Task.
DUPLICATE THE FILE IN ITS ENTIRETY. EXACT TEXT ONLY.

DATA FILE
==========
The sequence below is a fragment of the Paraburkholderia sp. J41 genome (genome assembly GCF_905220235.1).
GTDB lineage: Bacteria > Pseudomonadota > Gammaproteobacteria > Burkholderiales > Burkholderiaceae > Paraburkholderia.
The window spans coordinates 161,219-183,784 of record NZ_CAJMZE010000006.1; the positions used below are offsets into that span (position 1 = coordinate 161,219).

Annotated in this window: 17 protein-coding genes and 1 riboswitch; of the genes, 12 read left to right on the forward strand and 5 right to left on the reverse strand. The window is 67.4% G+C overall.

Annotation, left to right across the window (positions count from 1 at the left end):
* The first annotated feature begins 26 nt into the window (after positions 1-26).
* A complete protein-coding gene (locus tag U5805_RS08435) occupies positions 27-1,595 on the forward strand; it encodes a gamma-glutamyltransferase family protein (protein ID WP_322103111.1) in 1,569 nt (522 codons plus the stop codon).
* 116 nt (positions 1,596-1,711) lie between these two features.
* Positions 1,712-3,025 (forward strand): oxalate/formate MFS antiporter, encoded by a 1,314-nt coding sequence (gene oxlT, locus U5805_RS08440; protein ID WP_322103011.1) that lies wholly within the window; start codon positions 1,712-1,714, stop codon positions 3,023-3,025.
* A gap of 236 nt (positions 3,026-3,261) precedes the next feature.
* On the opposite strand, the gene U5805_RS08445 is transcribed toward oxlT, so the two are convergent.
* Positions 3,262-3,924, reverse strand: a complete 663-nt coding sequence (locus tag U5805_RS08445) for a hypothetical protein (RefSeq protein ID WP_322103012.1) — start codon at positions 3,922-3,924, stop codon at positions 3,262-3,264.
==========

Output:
The sequence below is a fragment of the Paraburkholderia sp. J41 genome (genome assembly GCF_905220235.1).
GTDB lineage: Bacteria > Pseudomonadota > Gammaproteobacteria > Burkholderiales > Burkholderiaceae > Paraburkholderia.
The window spans coordinates 161,219-183,784 of record NZ_CAJMZE010000006.1; the positions used below are offsets into that span (position 1 = coordinate 161,219).

Annotated in this window: 17 protein-coding genes and 1 riboswitch; of the genes, 12 read left to right on the forward strand and 5 right to left on the reverse strand. The window is 67.4% G+C overall.

Annotation, left to right across the window (positions count from 1 at the left end):
* The first annotated feature begins 26 nt into the window (after positions 1-26).
* A complete protein-coding gene (locus tag U5805_RS08435) occupies positions 27-1,595 on the forward strand; it encodes a gamma-glutamyltransferase family protein (protein ID WP_322103111.1) in 1,569 nt (522 codons plus the stop codon).
* 116 nt (positions 1,596-1,711) lie between these two features.
* Positions 1,712-3,025 (forward strand): oxalate/formate MFS antiporter, encoded by a 1,314-nt coding sequence (gene oxlT, locus U5805_RS08440; protein ID WP_322103011.1) that lies wholly within the window; start codon positions 1,712-1,714, stop codon positions 3,023-3,025.
* A gap of 236 nt (positions 3,026-3,261) precedes the next feature.
* On the opposite strand, the gene U5805_RS08445 is transcribed toward oxlT, so the two are convergent.
* Positions 3,262-3,924, reverse strand: a complete 663-nt coding sequence (locus tag U5805_RS08445) for a hypothetical protein (RefSeq protein ID WP_322103012.1) — start codon at positions 3,922-3,924, stop codon at positions 3,262-3,264.